Trump’s hostility toward the press

The RSF report found press freedom in the United States ‘continued to suffer during President Donald Trump’s third year in office’ with arrests, physical assaults, public denigration and the harassment of journalists continuing over the last year.

‘Much of that ire has come from President Trump and his associates in the federal government, who have demonstrated the United States is no longer a champion of press freedom at home or abroad. This dangerous anti-press sentiment has trickled down to local governments, institutions and the American public.’

Julian Assange

RSF claimed that in March 2019, a leaked document revealed the U.S. Government was using a secret database to track journalists and others who border authorities believed should be stopped for questioning when crossing the U.S.-Mexico border.

RSF condemned the U.S. Justice Department for charging WikiLeaks co-founder Julian Assange with 17 counts under the WWI-era Espionage Act last year:

If he is convicted, this would set a dangerous precedent for journalists who publish classified U.S. Government information of public interest moving forward. Under President Trump, the White House has strategically replaced traditional forms of press access with those that limit the ability of journalists to ask questions of the administration.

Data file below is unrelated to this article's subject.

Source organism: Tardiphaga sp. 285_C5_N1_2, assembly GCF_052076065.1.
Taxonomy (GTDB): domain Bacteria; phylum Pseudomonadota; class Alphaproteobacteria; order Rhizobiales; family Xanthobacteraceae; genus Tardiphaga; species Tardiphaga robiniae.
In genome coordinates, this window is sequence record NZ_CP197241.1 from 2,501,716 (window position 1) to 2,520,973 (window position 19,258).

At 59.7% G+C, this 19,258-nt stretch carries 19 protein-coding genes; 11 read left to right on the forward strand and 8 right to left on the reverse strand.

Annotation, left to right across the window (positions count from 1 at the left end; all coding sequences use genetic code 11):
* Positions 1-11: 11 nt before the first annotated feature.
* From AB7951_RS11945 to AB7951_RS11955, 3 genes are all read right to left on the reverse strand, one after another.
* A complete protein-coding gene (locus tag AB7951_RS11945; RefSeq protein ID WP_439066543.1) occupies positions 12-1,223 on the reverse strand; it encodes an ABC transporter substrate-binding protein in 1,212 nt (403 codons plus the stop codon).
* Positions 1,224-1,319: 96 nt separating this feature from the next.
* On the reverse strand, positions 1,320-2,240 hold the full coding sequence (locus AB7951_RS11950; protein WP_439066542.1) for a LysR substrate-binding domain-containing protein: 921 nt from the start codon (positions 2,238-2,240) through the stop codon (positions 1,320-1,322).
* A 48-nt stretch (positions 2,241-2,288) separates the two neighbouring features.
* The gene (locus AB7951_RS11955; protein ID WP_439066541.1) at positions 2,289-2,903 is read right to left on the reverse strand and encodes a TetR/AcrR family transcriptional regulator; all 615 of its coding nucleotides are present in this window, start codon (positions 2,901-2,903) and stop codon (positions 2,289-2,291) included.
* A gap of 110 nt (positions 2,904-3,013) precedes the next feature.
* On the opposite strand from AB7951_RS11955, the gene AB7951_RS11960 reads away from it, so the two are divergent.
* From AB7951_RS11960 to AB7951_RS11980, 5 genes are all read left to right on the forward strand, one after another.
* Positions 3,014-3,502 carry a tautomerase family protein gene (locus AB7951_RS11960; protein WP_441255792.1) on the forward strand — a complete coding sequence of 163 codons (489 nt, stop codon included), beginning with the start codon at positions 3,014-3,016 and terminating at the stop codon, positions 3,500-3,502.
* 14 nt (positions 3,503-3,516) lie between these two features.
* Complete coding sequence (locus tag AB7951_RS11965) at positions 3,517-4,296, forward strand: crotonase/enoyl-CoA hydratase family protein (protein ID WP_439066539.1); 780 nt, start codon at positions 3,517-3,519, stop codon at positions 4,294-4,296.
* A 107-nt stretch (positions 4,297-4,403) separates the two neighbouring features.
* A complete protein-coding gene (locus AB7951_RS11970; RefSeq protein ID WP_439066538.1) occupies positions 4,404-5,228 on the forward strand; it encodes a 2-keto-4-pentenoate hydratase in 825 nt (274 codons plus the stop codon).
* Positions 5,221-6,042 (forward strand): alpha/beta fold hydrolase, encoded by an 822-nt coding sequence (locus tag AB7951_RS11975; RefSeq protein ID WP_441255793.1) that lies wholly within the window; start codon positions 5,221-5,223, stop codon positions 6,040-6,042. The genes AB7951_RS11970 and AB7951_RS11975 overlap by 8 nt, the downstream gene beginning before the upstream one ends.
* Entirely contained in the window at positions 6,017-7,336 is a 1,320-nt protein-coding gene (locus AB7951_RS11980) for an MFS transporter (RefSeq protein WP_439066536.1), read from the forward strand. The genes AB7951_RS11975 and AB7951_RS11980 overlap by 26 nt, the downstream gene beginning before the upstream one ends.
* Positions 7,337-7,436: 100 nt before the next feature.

Media ownership in Australia

RSF claimed that the political attacks on investigative journalism in Australia are enabled by one of the world’s highest levels of media ownership concentration:

Almost all of the privately-owned media are now owned by two media giants, Rupert Murdoch’s News Corp and Nine Entertainment, the heir to a consortium created by the Packer family. This oligarchic media model, in which media outlets focus above all on cost-cutting and profits, constitutes an additional curb on public interest investigative journalism.

RSF sees the situation in Australia as getting worse, not better:

‘The situation became even worse in early 2020 when the Australian Associated Press, the country’s only national news agency, ceased operating after 85 years because it was deemed insufficiently profitable by its two main shareholders, News Corp and Nine Entertainment.’

There is no excuse for Australia ranking outside the top five or top ten on the RSF list. Dr Martin Hirst has chronicled the deficiencies in Australia’s media legislation on IA. William Olson has shown neatly how legislative reform can be achieved. Australia can do much better.

Boycott effective?

News has emerged in recent days that Murdoch’s News Corp is incurring significant financial losses and has been forced to close 60 suburban and regional newspapers.

The corporation will not acknowledge that a consumer boycott may be a factor. This cannot be demonstrated readily either way. But Murdoch’s outlets are closing. This may help pave the way for a more diverse media landscape. 

Alan Austin’s defamation matter is nearly over. You can read the latest update here and help out by contributing to the crowd-funding campaign HEREAlan Austin is an Independent Australia columnist and freelance journalist. You can follow him on Twitter @AlanAustin001.